Endoscopes still contaminated after cleaning, study shows

August 05, 2015

Washington, DC, August 5, 2015 -- Potentially harmful bacteria can survive on endoscopes used to examine the interior of the digestive tract, despite a multi-step cleaning and disinfecting process, according to a study published in the August issue of the American Journal of Infection Control, the official publication of the Association for Professionals in Infection Control and Epidemiology (APIC).

Though endoscopes were cleaned in accordance with multi-society guidelines, viable microbes and residual contamination remained on surfaces after each stage of cleaning, according to study findings.

Researchers from Ofstead & Associates in Saint Paul, Minnesota and Mayo Clinic in Rochester, Minnesota tested samples collected from 60 encounters with 15 colonoscopes and gastroscopes used for gastrointestinal procedures after each reprocessing step to assess contamination levels. Investigators observed all reprocessing activities, using a checklist to ensure that cleaning protocols were performed in accordance with published guidelines.

Reprocessing consisted of: bedside cleaning, manual cleaning in dedicated reprocessing rooms, and automated endoscope reprocessing with a high-level disinfectant. Disinfected endoscopes were stored vertically after drying with isopropyl alcohol and forced air. When contamination levels exceeded pre-determined benchmarks for each cleaning step, technicians went beyond guidelines and repeated cleaning procedures, retesting after each attempt to reduce contamination.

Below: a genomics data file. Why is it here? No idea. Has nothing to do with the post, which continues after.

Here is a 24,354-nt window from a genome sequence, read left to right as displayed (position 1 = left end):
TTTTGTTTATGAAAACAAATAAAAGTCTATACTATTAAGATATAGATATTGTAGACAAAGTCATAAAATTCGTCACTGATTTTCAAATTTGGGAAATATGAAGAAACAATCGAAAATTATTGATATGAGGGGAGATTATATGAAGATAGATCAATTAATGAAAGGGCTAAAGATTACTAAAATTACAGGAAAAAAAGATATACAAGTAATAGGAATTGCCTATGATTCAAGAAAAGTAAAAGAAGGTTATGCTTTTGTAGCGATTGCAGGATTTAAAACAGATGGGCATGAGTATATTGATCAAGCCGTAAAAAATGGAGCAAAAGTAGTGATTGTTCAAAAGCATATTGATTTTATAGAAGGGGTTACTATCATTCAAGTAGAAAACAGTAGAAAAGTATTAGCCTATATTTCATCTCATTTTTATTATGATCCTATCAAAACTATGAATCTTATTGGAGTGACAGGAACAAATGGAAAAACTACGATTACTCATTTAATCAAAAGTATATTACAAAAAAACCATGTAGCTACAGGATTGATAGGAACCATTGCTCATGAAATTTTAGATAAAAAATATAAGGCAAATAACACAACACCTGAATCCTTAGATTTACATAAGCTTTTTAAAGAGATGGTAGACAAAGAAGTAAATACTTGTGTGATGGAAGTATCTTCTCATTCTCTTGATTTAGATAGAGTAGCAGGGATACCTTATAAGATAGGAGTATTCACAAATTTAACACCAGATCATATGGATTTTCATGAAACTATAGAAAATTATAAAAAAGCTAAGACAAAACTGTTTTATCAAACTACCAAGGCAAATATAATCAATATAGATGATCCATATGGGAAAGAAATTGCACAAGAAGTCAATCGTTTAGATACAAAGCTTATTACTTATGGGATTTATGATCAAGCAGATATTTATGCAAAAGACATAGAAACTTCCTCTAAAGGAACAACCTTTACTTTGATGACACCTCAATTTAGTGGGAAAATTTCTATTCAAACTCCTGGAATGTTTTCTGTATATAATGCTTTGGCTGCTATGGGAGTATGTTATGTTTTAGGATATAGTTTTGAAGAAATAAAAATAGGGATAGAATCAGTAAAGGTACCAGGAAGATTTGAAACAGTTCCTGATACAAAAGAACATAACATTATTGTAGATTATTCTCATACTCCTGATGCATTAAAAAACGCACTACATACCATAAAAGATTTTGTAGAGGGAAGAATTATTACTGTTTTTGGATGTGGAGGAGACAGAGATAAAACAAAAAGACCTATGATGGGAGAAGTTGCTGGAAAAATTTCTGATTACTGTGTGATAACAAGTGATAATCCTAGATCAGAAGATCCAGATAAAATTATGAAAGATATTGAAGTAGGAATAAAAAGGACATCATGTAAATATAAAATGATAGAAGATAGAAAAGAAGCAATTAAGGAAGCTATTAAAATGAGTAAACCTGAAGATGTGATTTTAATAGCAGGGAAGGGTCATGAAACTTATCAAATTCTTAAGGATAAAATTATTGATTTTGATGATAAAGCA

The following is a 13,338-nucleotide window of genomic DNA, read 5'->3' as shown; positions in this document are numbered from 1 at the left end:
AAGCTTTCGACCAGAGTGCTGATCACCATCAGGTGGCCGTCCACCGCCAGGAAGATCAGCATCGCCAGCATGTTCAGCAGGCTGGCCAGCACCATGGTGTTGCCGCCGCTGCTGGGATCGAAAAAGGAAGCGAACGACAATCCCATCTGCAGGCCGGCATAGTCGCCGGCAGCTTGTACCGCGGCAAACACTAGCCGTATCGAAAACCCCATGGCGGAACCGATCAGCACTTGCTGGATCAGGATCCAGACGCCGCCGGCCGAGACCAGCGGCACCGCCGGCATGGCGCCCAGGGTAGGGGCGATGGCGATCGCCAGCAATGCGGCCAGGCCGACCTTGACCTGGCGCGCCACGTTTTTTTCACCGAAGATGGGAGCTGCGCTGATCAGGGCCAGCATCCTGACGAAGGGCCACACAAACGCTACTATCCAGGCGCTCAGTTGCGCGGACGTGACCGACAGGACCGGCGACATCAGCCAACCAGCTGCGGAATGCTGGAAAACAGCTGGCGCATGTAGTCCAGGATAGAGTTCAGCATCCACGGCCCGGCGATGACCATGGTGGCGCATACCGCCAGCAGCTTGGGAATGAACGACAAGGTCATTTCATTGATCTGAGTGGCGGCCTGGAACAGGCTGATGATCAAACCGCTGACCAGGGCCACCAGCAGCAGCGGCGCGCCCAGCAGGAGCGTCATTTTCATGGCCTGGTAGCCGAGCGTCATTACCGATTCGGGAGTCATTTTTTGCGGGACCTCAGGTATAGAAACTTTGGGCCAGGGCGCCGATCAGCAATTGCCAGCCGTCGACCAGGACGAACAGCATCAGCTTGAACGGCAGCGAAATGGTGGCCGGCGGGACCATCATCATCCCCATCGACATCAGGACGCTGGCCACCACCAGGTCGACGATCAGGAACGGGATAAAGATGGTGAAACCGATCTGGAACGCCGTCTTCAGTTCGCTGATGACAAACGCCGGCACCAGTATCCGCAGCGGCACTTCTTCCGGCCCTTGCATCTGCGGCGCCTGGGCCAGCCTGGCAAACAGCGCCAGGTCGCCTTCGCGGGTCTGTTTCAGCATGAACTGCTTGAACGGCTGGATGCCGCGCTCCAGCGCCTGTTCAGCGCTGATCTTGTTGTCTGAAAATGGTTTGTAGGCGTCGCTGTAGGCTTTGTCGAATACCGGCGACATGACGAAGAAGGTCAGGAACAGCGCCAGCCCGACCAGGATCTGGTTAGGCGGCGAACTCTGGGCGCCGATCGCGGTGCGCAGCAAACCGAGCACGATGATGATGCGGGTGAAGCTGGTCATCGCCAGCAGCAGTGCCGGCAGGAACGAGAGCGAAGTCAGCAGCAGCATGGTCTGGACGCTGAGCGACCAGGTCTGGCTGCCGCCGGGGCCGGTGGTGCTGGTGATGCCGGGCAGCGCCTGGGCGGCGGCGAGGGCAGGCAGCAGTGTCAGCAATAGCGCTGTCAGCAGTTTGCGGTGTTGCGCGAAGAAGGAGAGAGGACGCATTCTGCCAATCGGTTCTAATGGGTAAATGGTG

Researchers performed microbial cultures and various rapid tests to detect viable organisms and organic residue that remained after each step of cleaning. Viable organisms were detected on 92 percent of devices after bedside cleaning; 46 percent after manual cleaning; 64 percent after high-level disinfection, and 9 percent after overnight storage. Rapid indicator tests detected contamination above benchmarks on 100 percent of devices after bedside cleaning; 92 percent after manual cleaning; 73 percent after high-level disinfection, and 82 percent after overnight storage.

"This study demonstrates that colonoscopes and gastroscopes can harbor residual organic material, including viable microbes, even when adherence with recommended reprocessing guidelines is verified," said the study authors. "More research is needed to identify processes that can ensure all flexible endoscopes are free of residual contamination and viable microbes prior to patient use, including the potential use of routine monitoring with rapid indicators and microbiologic cultures. Results from this study suggest that current standards and practices may not be sufficient for detecting and removing residual contamination."

The authors list several potential limitations of the study including that it is a single-site study and may not be generalizable nationwide. In addition, reprocessing technicians were aware of the researchers' use of a checklist to ensure guideline compliance and therefore may have devoted more time and effort to reprocessing. Another caveat is that technicians were immediately informed about contamination that exceeded benchmarks and repeated cleaning steps--actions that are not generally part of standard practice.

Colonoscopes and gastroscopes are endoscopic devices with thin tubes, channels, and ports that are used to examine the interior of the colon and the stomach. Recent reports of multidrug-resistant infections related to contaminated duodenoscopes, which have intricate elevator mechanisms and channels that are especially difficult to clean, have raised awareness about the necessity for meticulous reprocessing of all types of endoscopes to prevent the transmission of pathogens to patients.
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Elsevier Health Sciences

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